Archibald Frank Nicoll was born at Lincoln, Canterbury, on 14 June 1886, the fifth of six children of Alexander Nicoll, a farmer, and his wife, Eliza Pannett. He was educated at Springston School from 1891 to 1899 and Christchurch Boys' High School from 1900 to 1902. In 1903 he joined the Union Steam Ship Company of New Zealand as a junior clerk and was on the staff until 1907. From 1905 to 1907 he also attended evening classes at Canterbury College School of Art, where he received several prizes and scholarships.
Nicoll was a working member of the Canterbury Society of Arts from 1905 and that year was awarded their bronze medal for a seascape in oils. He exhibited with the society annually until 1952. This long association included serving two terms on the council and one as president (1943–44). In 1908 Nicoll took up an appointment as an art instructor at Elam School of Art in Auckland. He remained on the staff until 1911, then travelled to Britain for further study, attending art classes in London. He then moved to Edinburgh to continue his studies at the Royal Scottish Academy of Painting, Sculpture and Architecture and the Edinburgh College of Art, where he taught in 1913–14.
By 1913 Nicoll had advanced his skills as a painter, made painting excursions to Holland, Belgium and France and developed a keen interest in etching. He continued to send out works annually for exhibition in New Zealand and began exhibiting at the Royal Scottish Academy and other institutions. In 1913 he exhibited at the Royal Academy of Arts, London, and was elected a member of the Royal Scottish Society of Arts. Early in 1914 he received the Maclaine–Watters Medal and the Keith Prize for the most meritorious work contributed to the Royal Scottish Academy by a student.
By August 1914 Nicoll was on his way back to New Zealand on a visit, but war was declared before he arrived. He enlisted with the Field Artillery of the New Zealand Expeditionary Force on 14 December, the same day he married Ellen Ethel Fearn in Christchurch. After a period in camp, in June 1915 he left for overseas service. Until April 1916 he was stationed in Egypt where he also found time to paint. In 1916 Nicoll began active service in France. He was badly wounded on 24 September at the battle of the Somme, and his right leg had to be amputated.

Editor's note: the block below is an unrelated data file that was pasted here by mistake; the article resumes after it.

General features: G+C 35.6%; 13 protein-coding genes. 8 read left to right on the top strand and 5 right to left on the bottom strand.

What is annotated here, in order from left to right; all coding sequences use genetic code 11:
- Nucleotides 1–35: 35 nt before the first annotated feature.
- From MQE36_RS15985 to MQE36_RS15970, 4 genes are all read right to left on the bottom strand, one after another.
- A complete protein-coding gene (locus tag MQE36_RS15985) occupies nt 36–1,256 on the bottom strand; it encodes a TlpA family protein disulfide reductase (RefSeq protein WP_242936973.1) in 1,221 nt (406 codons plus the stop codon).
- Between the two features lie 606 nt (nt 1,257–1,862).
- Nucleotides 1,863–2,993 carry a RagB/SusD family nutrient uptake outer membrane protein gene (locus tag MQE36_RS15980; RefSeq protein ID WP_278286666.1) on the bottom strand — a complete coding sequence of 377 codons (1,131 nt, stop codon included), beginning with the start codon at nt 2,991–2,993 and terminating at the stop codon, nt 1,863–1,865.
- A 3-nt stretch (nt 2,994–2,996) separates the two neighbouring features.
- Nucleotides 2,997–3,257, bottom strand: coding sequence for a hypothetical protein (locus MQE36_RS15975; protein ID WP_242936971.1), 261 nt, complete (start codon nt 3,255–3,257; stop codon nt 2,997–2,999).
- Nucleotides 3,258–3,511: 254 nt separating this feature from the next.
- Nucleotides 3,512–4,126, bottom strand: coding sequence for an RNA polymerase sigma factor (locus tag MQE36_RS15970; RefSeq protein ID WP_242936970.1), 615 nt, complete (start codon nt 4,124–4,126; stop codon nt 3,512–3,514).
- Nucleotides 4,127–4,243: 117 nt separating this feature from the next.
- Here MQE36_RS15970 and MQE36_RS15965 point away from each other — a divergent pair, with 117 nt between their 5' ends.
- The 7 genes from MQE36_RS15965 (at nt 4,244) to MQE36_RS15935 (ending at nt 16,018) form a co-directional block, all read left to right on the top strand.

After a long convalescence in England Nicoll arrived back in New Zealand in March 1918 and was reunited with his wife, who had been living with her family in Wellington. He became a member of the New Zealand Academy of Fine Arts, serving on its council in 1918 and 1919, and worked as a relieving teacher at the Wellington Technical College. Nicoll also took a studio and began accepting portrait commissions. Over the following 34 years he completed more than 100 commissions and came to be regarded as one of New Zealand's most important portraitists.
In April 1920 Nicoll took up the position of director of Canterbury College School of Art. In the 1920s and 1930s, Nicoll's reputation as a landscape artist and strong identity as an interpreter of the Canterbury landscape in particular made him a leader of what was to become known as the 'Canterbury School'. He regularly exhibited with art societies beyond Christchurch and with the Australian Painter-Etchers' Society and the Society of Artists, Sydney, in 1928. In 1930 he exhibited for a second time at the Royal Academy, London.
Nicoll's success as a landscape painter was acknowledged in 1932 when he became a recipient of the prestigious Bledisloe Medal. At that time he was also on the advisory committee of the Robert McDougall Art Gallery. In 1928 he had resigned as director of Canterbury College School of Art to paint full time, but on the birth of his son in 1933 he decided to return to teaching and rejoined the staff of the school in 1934. He remained there until his retirement in 1945. Nicoll also served as a member of the committee of management of the National Art Gallery, Wellington, from 1941 to 1953. Official recognition of his service to art came in 1947 when he was appointed an OBE. He died at Christchurch on 1 February 1953, survived by his wife and son. (Another child, a daughter, had died young.)
A traditionalist, Nicoll held no firm philosophy of art other than to 'set down selections of shapes and colours of objects in nature'. Stylistically he was an heir to a European tradition that reached back to Velasquez, but more direct influences were the portrait genre of Henry Raeburn and George Romney and the landscapes of James Guthrie and the Glasgow School. His landscapes and portraits, though seemingly gestural, were firmly structured, the outcome of careful observation. He was a dominant personality among his contemporaries and as a teacher exerted a strong influence on two generations of Canterbury artists.